A report released yesterday by the Center for Media and Democracy (CMD) and Free Press exposes corporate propaganda’s infiltration of local television news across the country.
The Center, which authored the report, monitored local news broadcasts for 10 months and caught 77 local stations that had slipped corporate-sponsored “video news releases” — segments promoting commercial brands and products — into their regular news programming. These advertisements were dressed up as real news and passed off to unsuspecting viewers as legitimate. At no time during the airing, did the local correspondents reveal the corporations as the source of the material.
This illegal deception is a breach of the trust between local stations and their communities. By disguising advertisements as news, stations violate both the spirit and the letter of their broadcasting licenses, which obligate them to serve the public interest.
During a press conference yesterday FCC Commissioner Jonathan Adelstein called for “vigorous enforcement” against stations that air this corporate propaganda without revealing the source to their viewers. “Failure to disclose that to the public is a violation of federal law and in fact can be subject to criminal penalties of up to a year in jail,” Adelstein said during a radio interview earlier in the day.
Despite repeated claims from broadcasters that they do not air VNRs as news, the new report reveals just the tip of the iceberg. Instances of fake TV news documented by CMD likely represent less than 1 percent of VNRs distributed to local newsrooms since June 2005. Fraudulent news reports have likely been aired on hundreds of more local newscasts in the past year.
*Faux tech-expert Robin Raskin offers video games as the antidote to “scary” pornographic i-Pods. What Raskin doesn’t mention is that she’s on the payroll of the companies whose products she’s pushing.
*Carrie Lazarus hails a dietary supplement as a “major health breakthrough” for arthritis sufferers. She fails to point out that the sponsor of the VNR manufactures the supplement, nor mention that it barely outperforms a placebo.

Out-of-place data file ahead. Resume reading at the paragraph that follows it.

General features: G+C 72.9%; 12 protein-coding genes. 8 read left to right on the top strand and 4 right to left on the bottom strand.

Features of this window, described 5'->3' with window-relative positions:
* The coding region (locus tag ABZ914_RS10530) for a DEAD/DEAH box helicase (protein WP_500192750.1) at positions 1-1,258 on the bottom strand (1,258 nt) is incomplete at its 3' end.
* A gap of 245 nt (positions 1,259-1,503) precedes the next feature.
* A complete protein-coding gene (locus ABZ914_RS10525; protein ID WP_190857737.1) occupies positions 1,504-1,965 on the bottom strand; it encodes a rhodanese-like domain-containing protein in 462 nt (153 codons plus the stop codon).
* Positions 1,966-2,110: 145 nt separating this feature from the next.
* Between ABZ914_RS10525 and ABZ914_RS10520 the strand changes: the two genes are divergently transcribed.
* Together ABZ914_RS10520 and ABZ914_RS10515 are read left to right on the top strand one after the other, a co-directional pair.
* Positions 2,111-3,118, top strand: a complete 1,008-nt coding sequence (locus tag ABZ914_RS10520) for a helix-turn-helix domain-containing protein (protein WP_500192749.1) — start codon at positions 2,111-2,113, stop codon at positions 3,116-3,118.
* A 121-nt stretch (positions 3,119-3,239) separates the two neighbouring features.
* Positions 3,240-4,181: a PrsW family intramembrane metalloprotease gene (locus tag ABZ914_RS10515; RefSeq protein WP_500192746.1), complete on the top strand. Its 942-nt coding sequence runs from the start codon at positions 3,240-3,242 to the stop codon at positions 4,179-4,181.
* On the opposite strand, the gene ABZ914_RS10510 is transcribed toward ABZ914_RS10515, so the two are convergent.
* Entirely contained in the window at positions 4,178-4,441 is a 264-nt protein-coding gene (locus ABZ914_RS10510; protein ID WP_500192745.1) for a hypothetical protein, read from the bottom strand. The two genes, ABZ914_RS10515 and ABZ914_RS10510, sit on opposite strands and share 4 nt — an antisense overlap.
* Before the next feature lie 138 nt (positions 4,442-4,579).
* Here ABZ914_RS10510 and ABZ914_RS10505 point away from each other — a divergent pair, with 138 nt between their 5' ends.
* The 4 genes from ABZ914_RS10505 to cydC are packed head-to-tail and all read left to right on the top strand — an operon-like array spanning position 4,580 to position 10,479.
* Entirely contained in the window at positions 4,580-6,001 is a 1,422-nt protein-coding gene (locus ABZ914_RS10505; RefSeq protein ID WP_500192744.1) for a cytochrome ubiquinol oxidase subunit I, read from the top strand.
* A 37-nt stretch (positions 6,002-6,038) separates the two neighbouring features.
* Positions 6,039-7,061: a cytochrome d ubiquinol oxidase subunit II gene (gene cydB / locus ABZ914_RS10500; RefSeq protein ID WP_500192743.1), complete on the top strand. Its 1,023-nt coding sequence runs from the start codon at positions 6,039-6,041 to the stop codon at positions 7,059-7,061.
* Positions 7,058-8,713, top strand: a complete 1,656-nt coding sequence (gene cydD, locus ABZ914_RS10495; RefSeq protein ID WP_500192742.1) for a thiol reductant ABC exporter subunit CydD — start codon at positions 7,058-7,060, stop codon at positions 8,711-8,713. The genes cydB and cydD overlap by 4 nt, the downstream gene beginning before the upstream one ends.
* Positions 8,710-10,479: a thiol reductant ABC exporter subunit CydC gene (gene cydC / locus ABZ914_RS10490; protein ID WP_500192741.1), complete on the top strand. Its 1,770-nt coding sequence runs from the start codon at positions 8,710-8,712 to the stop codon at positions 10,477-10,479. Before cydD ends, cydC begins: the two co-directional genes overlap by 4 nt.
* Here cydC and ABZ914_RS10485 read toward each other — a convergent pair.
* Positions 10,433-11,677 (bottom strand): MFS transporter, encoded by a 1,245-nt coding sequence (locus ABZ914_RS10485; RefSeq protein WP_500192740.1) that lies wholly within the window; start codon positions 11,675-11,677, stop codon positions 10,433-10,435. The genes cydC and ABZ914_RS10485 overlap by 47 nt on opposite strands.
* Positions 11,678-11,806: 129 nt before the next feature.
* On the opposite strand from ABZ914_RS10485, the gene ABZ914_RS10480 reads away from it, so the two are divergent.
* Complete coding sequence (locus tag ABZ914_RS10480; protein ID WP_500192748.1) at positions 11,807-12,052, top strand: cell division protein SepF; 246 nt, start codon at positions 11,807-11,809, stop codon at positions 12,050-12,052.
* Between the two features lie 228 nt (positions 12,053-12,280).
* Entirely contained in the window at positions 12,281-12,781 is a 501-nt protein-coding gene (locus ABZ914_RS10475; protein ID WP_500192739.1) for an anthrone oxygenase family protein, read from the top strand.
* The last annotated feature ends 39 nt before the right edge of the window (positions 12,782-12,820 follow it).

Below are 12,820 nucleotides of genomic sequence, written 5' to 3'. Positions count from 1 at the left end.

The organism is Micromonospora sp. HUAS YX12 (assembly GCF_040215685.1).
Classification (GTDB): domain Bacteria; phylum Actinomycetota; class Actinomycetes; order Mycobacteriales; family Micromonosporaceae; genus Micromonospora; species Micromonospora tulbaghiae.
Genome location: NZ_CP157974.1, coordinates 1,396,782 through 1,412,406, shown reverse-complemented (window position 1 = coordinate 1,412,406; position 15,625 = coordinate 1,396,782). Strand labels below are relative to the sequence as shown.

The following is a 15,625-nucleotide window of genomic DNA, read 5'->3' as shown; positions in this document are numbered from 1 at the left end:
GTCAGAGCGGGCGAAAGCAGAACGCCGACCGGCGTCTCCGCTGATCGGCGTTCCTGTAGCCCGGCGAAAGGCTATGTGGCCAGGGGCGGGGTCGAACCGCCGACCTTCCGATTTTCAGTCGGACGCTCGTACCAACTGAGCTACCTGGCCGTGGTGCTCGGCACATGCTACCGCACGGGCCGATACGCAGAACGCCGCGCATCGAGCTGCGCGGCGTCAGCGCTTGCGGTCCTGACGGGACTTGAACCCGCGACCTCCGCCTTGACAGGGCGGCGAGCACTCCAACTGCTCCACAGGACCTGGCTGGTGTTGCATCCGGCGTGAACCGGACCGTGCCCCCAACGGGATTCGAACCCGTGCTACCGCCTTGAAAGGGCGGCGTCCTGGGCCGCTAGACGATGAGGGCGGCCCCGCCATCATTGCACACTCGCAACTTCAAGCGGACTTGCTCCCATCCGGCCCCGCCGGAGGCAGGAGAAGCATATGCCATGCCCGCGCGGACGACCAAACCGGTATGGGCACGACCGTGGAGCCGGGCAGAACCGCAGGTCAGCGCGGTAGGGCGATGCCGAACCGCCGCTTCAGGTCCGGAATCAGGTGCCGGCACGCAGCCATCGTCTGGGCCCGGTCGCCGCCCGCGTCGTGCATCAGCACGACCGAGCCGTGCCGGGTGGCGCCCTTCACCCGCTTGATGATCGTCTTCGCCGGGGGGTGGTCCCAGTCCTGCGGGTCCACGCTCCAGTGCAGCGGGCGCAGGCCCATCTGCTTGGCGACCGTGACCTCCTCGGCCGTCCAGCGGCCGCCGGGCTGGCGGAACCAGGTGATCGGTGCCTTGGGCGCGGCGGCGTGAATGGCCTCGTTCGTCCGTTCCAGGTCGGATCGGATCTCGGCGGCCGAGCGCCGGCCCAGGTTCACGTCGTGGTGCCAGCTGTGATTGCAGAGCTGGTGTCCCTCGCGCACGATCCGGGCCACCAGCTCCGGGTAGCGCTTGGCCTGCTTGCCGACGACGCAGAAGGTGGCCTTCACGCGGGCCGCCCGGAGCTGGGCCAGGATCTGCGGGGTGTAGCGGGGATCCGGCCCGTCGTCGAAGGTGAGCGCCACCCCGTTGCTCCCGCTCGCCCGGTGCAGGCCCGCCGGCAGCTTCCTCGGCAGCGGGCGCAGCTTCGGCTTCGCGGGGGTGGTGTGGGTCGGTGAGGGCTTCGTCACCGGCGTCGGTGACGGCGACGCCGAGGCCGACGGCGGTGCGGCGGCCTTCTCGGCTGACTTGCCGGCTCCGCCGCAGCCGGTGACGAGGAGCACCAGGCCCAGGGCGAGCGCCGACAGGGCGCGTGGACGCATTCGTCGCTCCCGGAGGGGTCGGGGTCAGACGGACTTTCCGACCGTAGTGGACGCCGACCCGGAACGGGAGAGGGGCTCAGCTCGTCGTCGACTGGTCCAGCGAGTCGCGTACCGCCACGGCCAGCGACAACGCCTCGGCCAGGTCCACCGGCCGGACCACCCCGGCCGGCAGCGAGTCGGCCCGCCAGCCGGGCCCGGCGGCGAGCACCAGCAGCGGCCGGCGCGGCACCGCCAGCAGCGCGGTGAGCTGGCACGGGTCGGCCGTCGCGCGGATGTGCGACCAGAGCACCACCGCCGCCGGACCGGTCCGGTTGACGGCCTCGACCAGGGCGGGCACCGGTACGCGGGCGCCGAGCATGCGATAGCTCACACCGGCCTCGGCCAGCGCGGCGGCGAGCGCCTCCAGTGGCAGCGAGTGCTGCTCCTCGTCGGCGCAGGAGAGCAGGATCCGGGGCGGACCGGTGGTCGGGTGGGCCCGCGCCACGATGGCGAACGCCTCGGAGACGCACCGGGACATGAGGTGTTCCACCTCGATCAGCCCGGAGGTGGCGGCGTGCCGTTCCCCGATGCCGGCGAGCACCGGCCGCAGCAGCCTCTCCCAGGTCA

*“Parenting expert” Julie Edelman advises viewers to throw a “Hide and Glow” scavenger hunt featuring brand-name M&M candies. What the station didn’t reveal is that it lifted the entire segment from a VNR co-funded by Masterfoods — formerly the M&M/Mars Company.
You can find instances of fake news in your community, by visiting the Free Press map of all the VNR stations exposed by the CMD report.
Approximately 80 percent of the stations snared in the investigation are owned by large conglomerates. The list of the worst offenders reads like a who’s who of big media: Clear Channel, News Corp./Fox Television, Viacom/CBS Corp, Tribune Co. and Sinclair Broadcast Group — whose Oklahoma City affiliate was caught airing VNRs on six separate occasions.
The evidence draw a clear line between media consolidation and the broadcast of deceptive, pre-packaged propaganda. When all station owners care about is the bottom line, fake news can prove irresistible.
There’s a reason for this: VNRs are free. Reporting news that’s meaningful to local communities isn’t. By opting to air a VNR instead of sending a reporter into the field, station owners save a fortune. Corporate PR firms offer local stations VNRs knowing there’s a built-in incentive to use them. By dressing up fake news as local reporting, stations cut costs and increase profits.
On April 6, Free Press and CMD delivered a formal complaint to the FCC, urging the agency to take immediate and strong action to stop this widespread abuse. The complaint calls on Chairman Kevin Martin to determine whether station consolidation has contributed directly to the potentially illegal proliferation of fake news. This FCC inquiry must happen before the Commission reconsiders its rulings on broadcast ownership, according to the complaint.
Free Press has asked the public to get involved. Today, thousands of our members and other outraged Americans are writing the FCC to demand an end to fake news.
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